Holy Cross Episcopal Church

Also known as: Church of the Holy Cross
SC 261, Stateburg, South Carolina


Church of the Holy Cross

Photo from the Historic American Buildings Survey

View photos at Library of Congress


Street View 


The Church of the Holy Cross is an extremely unusual mid-19th century rammed earth structure. Built in a simple but highly refined Gothic Revival style, it was designed on the model of an English country parish church by Edward C. Jones, a prominent architect from Charleston, who designed many buildings throughout the state. Though not designed by Jones, the rammed earth dependencies and portions of the Borough House (HABS SC-362), located 0.2 miles northwest of the church, might be said to form with the church a complex of rammed earth structures unique to the state if not the nation. This church was designated a National Historic Landmark in 1974. -- Historic American Buildings Survey (HABS SC-13-14)

Built in 1850, Holy Cross is of Gothic Revival design and is constructed of yellow pise de terre (rammed earth). Walls constructed of pise de terre (minimum depth of 13 inches) are almost impervious to earthquakes. Edward C. Jones of Charleston, designer of Holy Cross, was one of the best known South Carolina architects of the antebellum era. The cruciform Holy Cross is considered one of Jonesís most unusual designs. It resembles an Old World Parish Church. The high-pitched roof is of red tile. The interior features Bohemian stained glass windows designed by Violett de Duc and a rare Henry Irwin organ. Holy Cross is significant in that it, along with various other structures in Stateburg, comprises the largest complex of pise de terre buildings in the United States. Buried in the graveyard of Holy Cross is Joel R. Poinsett, a U.S. Congressman, Minister to Mexico, Secretary of War, and first president of the forerunner of the Smithsonian Institution, who is best remembered for bringing the poinsettia flower to this country from Mexico. Listed in the National Register November 7, 1973; Designated a National Historic Landmark November 7, 1973. - SCDAH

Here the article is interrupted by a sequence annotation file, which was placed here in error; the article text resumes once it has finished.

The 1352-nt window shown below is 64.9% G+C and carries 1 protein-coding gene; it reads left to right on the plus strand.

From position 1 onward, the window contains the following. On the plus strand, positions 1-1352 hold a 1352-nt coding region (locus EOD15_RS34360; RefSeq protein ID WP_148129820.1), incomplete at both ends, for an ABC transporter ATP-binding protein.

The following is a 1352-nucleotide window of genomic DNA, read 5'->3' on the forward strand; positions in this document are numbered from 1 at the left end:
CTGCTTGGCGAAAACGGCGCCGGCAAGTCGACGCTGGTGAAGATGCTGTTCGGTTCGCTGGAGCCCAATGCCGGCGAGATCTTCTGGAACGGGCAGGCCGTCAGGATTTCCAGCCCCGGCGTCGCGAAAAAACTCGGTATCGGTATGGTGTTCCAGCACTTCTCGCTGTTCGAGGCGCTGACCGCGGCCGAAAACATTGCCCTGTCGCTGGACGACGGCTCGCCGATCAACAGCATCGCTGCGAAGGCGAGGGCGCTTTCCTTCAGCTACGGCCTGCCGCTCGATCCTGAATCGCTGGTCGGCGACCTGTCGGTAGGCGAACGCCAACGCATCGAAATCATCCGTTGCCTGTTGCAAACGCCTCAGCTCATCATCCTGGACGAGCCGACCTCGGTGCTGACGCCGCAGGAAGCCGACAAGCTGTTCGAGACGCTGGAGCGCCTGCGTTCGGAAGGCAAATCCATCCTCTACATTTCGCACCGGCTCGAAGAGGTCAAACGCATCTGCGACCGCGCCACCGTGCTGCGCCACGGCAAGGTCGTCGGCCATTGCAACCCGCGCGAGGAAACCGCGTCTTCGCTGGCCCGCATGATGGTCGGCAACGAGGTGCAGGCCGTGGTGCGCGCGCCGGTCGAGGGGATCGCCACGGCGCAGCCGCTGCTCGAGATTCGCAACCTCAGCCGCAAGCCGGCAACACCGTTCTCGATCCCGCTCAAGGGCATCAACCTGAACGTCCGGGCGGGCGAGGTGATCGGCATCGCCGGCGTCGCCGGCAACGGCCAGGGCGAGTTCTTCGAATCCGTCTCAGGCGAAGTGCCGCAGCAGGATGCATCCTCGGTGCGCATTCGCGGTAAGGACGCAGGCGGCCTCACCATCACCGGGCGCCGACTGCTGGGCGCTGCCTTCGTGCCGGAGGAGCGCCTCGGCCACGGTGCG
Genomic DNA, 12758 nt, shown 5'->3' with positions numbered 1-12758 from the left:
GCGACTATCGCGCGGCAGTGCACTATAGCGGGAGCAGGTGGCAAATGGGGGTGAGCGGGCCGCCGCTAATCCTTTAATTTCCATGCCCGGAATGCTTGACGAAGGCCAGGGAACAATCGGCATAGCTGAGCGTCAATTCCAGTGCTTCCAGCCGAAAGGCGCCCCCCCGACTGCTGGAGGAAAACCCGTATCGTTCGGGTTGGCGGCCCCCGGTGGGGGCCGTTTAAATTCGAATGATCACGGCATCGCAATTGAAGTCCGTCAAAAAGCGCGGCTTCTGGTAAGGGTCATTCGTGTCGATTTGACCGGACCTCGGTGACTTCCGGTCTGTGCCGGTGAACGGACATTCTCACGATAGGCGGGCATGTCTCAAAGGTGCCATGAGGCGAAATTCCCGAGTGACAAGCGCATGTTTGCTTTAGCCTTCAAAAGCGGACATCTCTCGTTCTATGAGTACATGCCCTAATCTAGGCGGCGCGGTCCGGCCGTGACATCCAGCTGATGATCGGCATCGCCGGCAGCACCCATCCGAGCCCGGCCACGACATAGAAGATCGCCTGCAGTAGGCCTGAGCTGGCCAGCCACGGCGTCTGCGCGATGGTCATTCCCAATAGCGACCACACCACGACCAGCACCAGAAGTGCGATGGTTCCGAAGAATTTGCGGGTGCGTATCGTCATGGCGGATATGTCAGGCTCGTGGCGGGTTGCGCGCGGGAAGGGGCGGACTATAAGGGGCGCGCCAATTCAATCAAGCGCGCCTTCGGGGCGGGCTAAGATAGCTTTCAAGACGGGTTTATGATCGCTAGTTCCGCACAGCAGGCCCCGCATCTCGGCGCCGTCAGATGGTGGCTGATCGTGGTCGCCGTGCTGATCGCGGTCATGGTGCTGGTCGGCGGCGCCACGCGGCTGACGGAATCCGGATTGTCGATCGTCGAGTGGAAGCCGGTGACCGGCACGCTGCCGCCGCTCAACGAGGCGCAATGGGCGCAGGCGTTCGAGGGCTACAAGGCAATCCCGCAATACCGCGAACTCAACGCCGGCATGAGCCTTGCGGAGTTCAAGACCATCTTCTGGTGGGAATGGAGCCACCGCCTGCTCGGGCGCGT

National Register information 

Posted to the National Register of Historic Places on November 7, 1973
Reference number
Area of significance
Level of significance
Evaluation criteria
C - Design/Construction
Property type
Historic function
Religious structure
Current function
Religious structure
Period of significance
Significant year

Update Log 

  • October 23, 2014: Updated by Michael Miller: Added "Description" & "Street View", Corrected "GPS Coordinates" and "NRHP Listing" to reflect its status as a National Historic Landmark
  • October 23, 2014: New Street View added by Michael Miller